That chart isn't applicable to the PV side of the charge controller, only the 12 V circuits that are tied to the battery.

                            Your panels have something around 9 A short circuit current, and in series, will operate at around 60 V. Even 14 AWG would max out at around 2% drop, and 12/2 or 10/2 would be fine if you want to reduce the loss from there..

                            Yes, no fuses required on the PV circuit in that configuration.
                            CS6P-260P/SE3000 - http://tiny.cc/ed5ozx

                            Comment


                            • Thanks. Sensi J

                              Comment


                              • Originally posted by Carv View Post
                                So if I wanted to run a 25 foot "unmbilical" on my 12 Volt system, and put my 2 -260 watt panels on the ground in series (according to your chart above for 15A at 3% drop), I'd need to run a 8/2 SO cord? it would not be required to be fused unless I wanted to use the fuse as an on/off switch for the incomming curent, correct?
                                Now for the real answer.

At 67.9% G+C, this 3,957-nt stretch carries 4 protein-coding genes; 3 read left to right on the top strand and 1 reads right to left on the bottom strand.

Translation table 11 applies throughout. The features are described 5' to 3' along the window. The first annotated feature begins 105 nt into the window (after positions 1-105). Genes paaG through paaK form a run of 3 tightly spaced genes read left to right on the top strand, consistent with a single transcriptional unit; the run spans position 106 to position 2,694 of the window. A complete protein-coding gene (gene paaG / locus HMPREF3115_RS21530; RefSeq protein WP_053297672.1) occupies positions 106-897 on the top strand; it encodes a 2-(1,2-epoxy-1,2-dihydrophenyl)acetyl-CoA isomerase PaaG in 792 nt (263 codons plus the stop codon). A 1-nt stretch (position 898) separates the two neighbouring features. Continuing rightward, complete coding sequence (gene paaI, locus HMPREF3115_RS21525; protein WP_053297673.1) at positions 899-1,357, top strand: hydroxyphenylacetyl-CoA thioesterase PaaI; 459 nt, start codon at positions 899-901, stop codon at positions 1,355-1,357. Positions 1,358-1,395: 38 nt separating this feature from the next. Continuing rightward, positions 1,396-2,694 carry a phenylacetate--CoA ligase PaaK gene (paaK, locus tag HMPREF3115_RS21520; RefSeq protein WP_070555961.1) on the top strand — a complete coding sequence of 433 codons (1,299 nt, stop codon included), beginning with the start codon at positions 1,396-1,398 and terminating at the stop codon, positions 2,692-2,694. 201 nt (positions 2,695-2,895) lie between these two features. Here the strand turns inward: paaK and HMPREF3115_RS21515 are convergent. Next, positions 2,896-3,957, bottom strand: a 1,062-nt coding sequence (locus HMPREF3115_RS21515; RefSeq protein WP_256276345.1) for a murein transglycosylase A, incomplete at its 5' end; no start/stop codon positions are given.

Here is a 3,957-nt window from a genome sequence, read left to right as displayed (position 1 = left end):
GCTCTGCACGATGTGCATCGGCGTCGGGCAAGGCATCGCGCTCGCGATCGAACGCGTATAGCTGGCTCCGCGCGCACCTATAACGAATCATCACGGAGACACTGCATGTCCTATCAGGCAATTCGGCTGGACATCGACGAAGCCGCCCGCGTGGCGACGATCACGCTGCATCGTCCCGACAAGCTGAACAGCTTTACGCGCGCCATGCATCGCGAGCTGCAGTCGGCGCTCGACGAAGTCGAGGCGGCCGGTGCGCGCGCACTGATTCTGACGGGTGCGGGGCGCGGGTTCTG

The chart only applies to 12 volts fixed voltage. Your two panels in series is many times higher than 12 volts. I assume you have 60-cell panels? Correct? If correct with both wired in series is should be roughly 60 volts Vmp or [B][I][U]5 times higher than 12 volts[/U][/I][/B]. [COLOR=#FF0000]That means 5 times the distance[/COLOR]. You really do not need to worry about Isc for voltage drop as it is not normal operating condition. Isc only has to do with making sure that you are using at least minimum size wire.14 AWG is minimum requirement in your application. NEC codes do not apply to RV and SO cord has higher temp (105 C) ratings. #14 AWG 2-conductor SO is rated at 18 amps continuous, and 12 AWG is rated @ 25 amps. So no issue with either cable type. Just use 2-conductor if you can find it. If 3 conductor, just do not use the Green Wire.

                                For voltage drop you use maximum load current and in your case is 15 to 16 amps. Armed with that knowledge then:

                                #14 AWG is good to 30 feet 1-way
                                #12 AWG is good for 50 feet 1-way.
                                # 10 AWG is good for 100 feet 1-way
                                #8 AWG is good for 200 feet 1-way

                                Much less expensive and much easier to work with. [B]No fuses required[/B].
                                Last edited by Sunking; 07-17-2017, 02:51 PM.
                                MSEE, PE